Hands on: HP Spectre x2 review

A serious sequel to HP’s top 2-in-1

What is a hands on review?
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Our Early Verdict

A gorgeous sequel that brings the device in line with both HP’s existing products and the company’s inspirations. Knowing its price, the Spectre x2 could very well be a compelling alternative to the Surface Pro devices.

For

  • Sharper screen
  • New 3:2 aspect ratio
  • Improved hinge

Against

  • OK battery life

Well on a roll with its fresh-looking Spectre line of high-end laptops and tablets, HP has at last given the treatment to the HP Spectre x2 for 2017.

Not only does the tablet come in HP’s now-standard black – sorry, Ash Silver – aluminum frame with copious gold trim, but the firm has naturally upgraded the tablet’s internals. Without much room to refine its product, we see the Spectre x2 become even more like the Surface Pro line that inspired it and so many other 2-in-1 laptops.

Namely, we see the Spectre x2 screen adopt more than a few lessons taught by that of Microsoft’s leading tablet. Mind you, that’s not necessarily a bad thing.

When it lands this June, HP will start the pricing at $999 (about £769, AU$1,342). Luckily, that’s just for one available model housing a 7th-generation (Kaby Lake), 2.4GHz Intel Core i7 processor, a 360GB M.2 solid state drive (SSD) and 8GB of RAM. All of that rests behind a 3,000 x 2,000 IPS touchscreen in a 3:2 aspect ratio – sound familiar?

HP Spectre X2 review

Design

If you were to look at an HP Spectre x2 in silhouette, you would find that not much at all has changed. Turn on the lights, though, and you’ll know that HP has, again, brought this Spectre into HP’s new design language.

That means a more matte, Ash Silver aluminum frame is now met with golden chrome accents aplenty, namely that of the kickstand. Speaking of which, HP’s stainless steel hinge design is now improved, making it much easier to open and close through magnets.

HP has given its included keyboard cover a similar visual makeover, changing little else, which isn’t a knock in the slightest. Keyboard travel remains relatively deep and feedback satisfying, with bright backlighting too boot.

Also included is HP’s new, low-fi take on the stylus, simply known as the Active Pen, going off of Microsoft’s design spec and naturally supporting Windows Ink. The stylus is a more generic approach than previous proprietary offerings, but tracks just fine for general use.

The entire Spectre x2 package comes in a slick, 2.49-pound chassis that’s just 0.52 inches thin, making it awfully portable, which should be expected at this point. This year, HP has doubled down on USB 3.1 Type-C with two ports joined by a headphone/mic jack and microSD card slot, letting 802.11ac Wi-Fi and Bluetooth fill in the rest.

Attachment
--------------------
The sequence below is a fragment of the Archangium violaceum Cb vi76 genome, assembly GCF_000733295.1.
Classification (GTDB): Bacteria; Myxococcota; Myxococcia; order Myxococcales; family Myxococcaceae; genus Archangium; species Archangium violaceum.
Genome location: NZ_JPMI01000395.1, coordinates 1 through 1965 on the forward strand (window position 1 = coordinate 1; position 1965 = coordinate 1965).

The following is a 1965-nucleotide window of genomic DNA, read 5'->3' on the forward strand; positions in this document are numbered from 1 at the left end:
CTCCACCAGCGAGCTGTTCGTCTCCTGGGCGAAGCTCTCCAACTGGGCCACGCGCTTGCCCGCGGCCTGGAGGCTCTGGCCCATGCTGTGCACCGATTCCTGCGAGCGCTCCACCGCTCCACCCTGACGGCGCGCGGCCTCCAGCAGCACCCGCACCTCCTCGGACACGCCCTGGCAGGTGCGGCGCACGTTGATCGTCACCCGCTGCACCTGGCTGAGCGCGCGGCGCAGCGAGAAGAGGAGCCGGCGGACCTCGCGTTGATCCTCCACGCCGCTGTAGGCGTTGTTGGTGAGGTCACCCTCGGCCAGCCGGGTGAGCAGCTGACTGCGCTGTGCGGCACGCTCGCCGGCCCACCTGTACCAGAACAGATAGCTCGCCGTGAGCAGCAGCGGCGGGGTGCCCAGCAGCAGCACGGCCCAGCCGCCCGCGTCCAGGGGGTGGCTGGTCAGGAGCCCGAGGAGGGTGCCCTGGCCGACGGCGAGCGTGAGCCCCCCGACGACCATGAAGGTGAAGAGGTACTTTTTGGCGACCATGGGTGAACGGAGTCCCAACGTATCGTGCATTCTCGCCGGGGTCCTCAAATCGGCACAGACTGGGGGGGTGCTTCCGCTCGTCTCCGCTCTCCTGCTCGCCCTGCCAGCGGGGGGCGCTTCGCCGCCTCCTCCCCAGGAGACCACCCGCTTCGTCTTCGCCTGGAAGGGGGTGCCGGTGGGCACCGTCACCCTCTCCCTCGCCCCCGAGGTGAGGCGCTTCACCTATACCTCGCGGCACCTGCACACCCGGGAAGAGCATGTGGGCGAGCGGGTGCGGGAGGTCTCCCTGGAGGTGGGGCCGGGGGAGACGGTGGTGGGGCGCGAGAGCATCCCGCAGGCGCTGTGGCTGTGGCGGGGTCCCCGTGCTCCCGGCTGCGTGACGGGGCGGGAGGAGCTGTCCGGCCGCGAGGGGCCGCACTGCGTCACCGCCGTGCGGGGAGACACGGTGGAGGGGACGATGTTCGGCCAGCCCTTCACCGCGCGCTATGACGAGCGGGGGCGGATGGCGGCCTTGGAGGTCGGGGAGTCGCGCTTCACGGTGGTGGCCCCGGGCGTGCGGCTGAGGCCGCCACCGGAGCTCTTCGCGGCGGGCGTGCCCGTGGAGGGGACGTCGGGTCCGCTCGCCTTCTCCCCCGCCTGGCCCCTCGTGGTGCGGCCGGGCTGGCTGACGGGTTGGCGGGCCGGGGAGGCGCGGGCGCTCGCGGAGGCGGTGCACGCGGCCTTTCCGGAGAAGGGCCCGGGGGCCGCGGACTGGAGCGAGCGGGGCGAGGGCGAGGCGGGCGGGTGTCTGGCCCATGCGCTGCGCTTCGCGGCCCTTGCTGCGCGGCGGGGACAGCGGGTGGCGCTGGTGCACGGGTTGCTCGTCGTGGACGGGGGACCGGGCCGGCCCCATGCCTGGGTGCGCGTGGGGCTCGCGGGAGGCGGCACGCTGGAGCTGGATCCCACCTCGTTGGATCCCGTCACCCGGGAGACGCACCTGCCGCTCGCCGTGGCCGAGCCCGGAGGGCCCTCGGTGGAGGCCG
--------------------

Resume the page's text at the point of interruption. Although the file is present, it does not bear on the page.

HP Spectre X2 review

Display and battery life

HP has made some significant changes regarding the Spectre x2 display, namely in massively upping its pixel count and adjusting its aspect ratio. This time around, HP has equipped the Spectre x2 with a 3,000 x 2,000 screen at a 3:2 aspect ratio, spec for spec what you’ll find in the Surface Pro 4.

The IPS panel is a delight to look at, embodying all of the benefits of the first-assumed weird aspect ratio and such a drastic increase in pixels from 1080p. HP even managed the shrink down the bezels on the tablet’s left and right side, keen to leave the infrared (IR) webcam where it belongs, above the display.

Being an IR webcam, of course, opens the Spectre x2 up to Windows Hello support.

As for how long the HP Spectre x2 will last you, its maker rates the tablet for up to 8 hours of juice during mixed use and up to 7 hours and 15 minutes during video playback. While we’ll be the final judge of battery life soon enough, HP promises that the Spectre x2 can charge from zero to 50% in just 30 minutes.

HP Spectre X2 review

Early verdict

The refreshed HP Spectre x2 brings the 2-in-1 laptop in closer line with not only the existing offering of Spectre products, but that of the Surface devices that inspired it. While that may make the Spectre x2 a little less unique, the changes no doubt make it a better device than the previous.

That said, 8 hours of battery life is somewhat low for such a thin and light device that’s begging to be brought around all day, especially when it’s safe to expect our own test results to come in below that figure.

All told, the Spectre x2 is a gorgeous sequel that brings the device in line with both HP’s existing products and the company’s inspirations. Knowing its price, the Spectre x2 could very well be a compelling alternative to the Surface Pro devices.

What is a hands on review?

'Hands on reviews' are a journalist's first impressions of a piece of kit based on spending some time with it. It may be just a few moments, or a few hours. The important thing is we have been able to play with it ourselves and can give you some sense of what it's like to use, even if it's only an embryonic view. For more information, see TechRadar's Reviews Guarantee.